7) Enjoy the show.

This is hardly a tip worth mentioning but in the end, thats what a show should be, pure exhiliration. It's ok to show that you're happy about playing music. I know Nirvana seemed cool when they were pissed off at the world and Radiohead probably never smile on days ending in "y", but its always better to look like you're enjoying it. If you're into it, the crowd will be into it to. I know i get criticized in the press because it looks like I'm faking my enthusiasm but to me its the best feeling in the world, being up there with my band and just rocking out. I cant imagine why people would want to get on stage and stare at their shoes. So go out there and smile, jump around, make eye contact with the audience, sing into each others mics and move your body to the beat.

Monday, January 12, 2009

Is Ali Zafar reading my blog for ideas?

So after two articles talked about how Ali Noor and Ali Zafar are Pakistani celebrity bloggers, I decided to check out their blogs. Please note that these articles also included me, so WOOHOO I am a CELEBRITY, GIRLS WHO IGNORED ME IN SCHOOL CAN SUCK IT.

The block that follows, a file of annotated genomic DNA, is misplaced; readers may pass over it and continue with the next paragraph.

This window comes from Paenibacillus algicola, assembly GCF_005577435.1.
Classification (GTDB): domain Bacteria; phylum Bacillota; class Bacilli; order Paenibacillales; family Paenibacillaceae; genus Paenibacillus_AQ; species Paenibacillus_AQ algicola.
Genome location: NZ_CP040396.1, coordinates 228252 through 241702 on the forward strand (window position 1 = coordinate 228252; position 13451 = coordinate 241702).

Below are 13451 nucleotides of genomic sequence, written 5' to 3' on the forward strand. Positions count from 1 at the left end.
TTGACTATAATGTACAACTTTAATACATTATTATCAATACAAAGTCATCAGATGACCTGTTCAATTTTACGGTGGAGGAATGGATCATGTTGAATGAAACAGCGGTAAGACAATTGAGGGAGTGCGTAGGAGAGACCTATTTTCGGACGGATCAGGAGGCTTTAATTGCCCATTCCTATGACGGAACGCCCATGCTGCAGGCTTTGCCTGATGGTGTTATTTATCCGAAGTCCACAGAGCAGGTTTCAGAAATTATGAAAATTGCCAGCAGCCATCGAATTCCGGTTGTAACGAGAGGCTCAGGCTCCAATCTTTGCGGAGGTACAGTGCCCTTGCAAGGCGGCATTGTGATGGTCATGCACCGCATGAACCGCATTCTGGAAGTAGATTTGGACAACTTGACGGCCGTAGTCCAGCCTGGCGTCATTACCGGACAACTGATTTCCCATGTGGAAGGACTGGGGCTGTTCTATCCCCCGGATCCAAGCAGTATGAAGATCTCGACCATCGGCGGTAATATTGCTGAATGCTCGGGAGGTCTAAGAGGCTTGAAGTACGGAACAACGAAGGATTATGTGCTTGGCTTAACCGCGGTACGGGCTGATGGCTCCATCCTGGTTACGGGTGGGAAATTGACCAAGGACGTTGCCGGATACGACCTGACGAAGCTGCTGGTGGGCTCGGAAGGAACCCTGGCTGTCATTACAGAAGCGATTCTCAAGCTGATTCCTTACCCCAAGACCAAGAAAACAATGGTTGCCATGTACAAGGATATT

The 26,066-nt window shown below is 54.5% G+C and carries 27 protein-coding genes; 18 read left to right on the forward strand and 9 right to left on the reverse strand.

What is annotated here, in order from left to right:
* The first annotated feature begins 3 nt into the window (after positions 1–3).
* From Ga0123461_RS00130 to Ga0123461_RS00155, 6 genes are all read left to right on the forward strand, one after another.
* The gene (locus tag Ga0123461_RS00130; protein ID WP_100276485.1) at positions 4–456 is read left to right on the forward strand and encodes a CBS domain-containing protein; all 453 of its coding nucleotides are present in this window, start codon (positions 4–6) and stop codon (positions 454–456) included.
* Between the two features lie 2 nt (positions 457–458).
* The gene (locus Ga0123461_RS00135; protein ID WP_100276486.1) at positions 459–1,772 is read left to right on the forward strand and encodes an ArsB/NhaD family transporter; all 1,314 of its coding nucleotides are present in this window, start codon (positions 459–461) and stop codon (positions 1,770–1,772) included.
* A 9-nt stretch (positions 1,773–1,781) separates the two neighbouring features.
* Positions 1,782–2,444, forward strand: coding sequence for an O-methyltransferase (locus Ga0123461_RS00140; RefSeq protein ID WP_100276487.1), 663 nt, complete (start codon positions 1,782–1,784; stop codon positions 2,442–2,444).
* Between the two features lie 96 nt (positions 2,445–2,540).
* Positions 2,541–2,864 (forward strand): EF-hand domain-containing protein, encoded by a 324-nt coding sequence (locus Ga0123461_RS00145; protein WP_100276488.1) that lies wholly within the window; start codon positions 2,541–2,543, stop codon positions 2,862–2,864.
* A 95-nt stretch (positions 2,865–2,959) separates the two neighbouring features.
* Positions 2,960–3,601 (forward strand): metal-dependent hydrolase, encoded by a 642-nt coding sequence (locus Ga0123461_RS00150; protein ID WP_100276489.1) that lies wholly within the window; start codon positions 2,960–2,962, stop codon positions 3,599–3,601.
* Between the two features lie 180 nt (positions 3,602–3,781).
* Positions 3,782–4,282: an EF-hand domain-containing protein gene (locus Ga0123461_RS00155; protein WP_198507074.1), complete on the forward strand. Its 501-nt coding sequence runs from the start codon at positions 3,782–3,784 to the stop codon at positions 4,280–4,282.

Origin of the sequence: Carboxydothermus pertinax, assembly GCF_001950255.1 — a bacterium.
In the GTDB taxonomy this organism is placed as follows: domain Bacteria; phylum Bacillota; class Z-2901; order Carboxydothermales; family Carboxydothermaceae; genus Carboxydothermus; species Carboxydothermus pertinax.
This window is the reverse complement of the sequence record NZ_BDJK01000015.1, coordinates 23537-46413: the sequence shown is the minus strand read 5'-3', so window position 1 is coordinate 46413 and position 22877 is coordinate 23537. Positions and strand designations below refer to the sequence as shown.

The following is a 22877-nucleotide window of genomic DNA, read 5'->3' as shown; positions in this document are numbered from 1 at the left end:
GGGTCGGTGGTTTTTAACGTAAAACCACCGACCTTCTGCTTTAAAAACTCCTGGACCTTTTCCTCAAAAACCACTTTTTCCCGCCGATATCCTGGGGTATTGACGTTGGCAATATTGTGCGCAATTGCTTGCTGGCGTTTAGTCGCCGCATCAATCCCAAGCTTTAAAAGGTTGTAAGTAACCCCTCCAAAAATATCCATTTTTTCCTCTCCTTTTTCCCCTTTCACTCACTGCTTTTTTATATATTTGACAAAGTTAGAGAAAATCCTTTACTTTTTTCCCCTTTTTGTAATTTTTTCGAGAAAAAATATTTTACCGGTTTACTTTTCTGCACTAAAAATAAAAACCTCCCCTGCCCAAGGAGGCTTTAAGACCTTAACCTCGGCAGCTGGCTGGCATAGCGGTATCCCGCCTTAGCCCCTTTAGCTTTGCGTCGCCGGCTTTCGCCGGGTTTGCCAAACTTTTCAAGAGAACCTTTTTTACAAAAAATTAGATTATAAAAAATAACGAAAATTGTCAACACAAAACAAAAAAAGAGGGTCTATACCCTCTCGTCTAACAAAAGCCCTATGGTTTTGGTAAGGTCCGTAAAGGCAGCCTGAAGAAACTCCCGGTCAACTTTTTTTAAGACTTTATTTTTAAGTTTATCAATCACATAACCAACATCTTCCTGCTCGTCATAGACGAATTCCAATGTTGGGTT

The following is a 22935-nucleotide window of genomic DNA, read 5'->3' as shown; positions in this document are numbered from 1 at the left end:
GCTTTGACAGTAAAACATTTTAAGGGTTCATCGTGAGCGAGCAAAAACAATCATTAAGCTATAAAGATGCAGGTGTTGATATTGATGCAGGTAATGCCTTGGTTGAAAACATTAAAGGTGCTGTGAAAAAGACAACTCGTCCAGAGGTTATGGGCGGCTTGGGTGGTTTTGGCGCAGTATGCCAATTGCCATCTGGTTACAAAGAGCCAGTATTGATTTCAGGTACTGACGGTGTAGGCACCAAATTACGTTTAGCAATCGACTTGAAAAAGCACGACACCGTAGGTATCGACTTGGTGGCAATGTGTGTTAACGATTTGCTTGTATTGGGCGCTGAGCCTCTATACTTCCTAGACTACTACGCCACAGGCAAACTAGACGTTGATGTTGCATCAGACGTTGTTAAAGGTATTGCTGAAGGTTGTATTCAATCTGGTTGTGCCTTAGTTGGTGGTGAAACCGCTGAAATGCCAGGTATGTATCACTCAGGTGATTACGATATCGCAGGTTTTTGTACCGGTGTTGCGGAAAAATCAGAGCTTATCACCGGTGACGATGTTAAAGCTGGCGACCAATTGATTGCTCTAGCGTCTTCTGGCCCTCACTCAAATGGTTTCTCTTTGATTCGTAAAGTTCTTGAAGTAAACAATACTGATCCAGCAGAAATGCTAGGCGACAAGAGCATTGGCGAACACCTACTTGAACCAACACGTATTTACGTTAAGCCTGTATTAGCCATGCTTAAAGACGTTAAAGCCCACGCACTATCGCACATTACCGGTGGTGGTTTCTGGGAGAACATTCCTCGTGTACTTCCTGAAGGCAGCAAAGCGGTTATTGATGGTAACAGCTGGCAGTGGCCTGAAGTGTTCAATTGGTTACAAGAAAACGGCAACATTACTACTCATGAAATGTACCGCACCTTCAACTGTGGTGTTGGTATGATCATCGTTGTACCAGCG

Anyway, so I was a little tickled to find that Ali Zafar had a blog post titled "My First Meeting With Celebs: Encounters". Sound familiar? You will recall that a while back I had written a post called “My Celebrity Encounters” where I talked about meeting famous people in the industry. Which leads me to hypothesize that Ali Zafar is reading my blog and hungrily waiting for my next blog post idea to steal. Aha! Caught you Ali Zafar! Now I shall blackmail you. Or at least start ridiculous rumours about you.

Here's a few.

  1. Ali Zafar once performed at the annual Horse and Cattle Show in Lahore. He was not singing.

  2. Ali Zafar was once arrested for drunkenly showing up at a McDonalds and loudly declaring that he was “not lovin' it”.

  3. Ali Zafar has tiny Telenor logos on his chuddees.

  4. Ali Zafar had a passionate affair with Meera but she broke it off after she realized that she had confused him with Arif Lohar. Needless to say she was looking for the wrong “chimta”.

  5. Ali Zafar has four different kinds of herpes.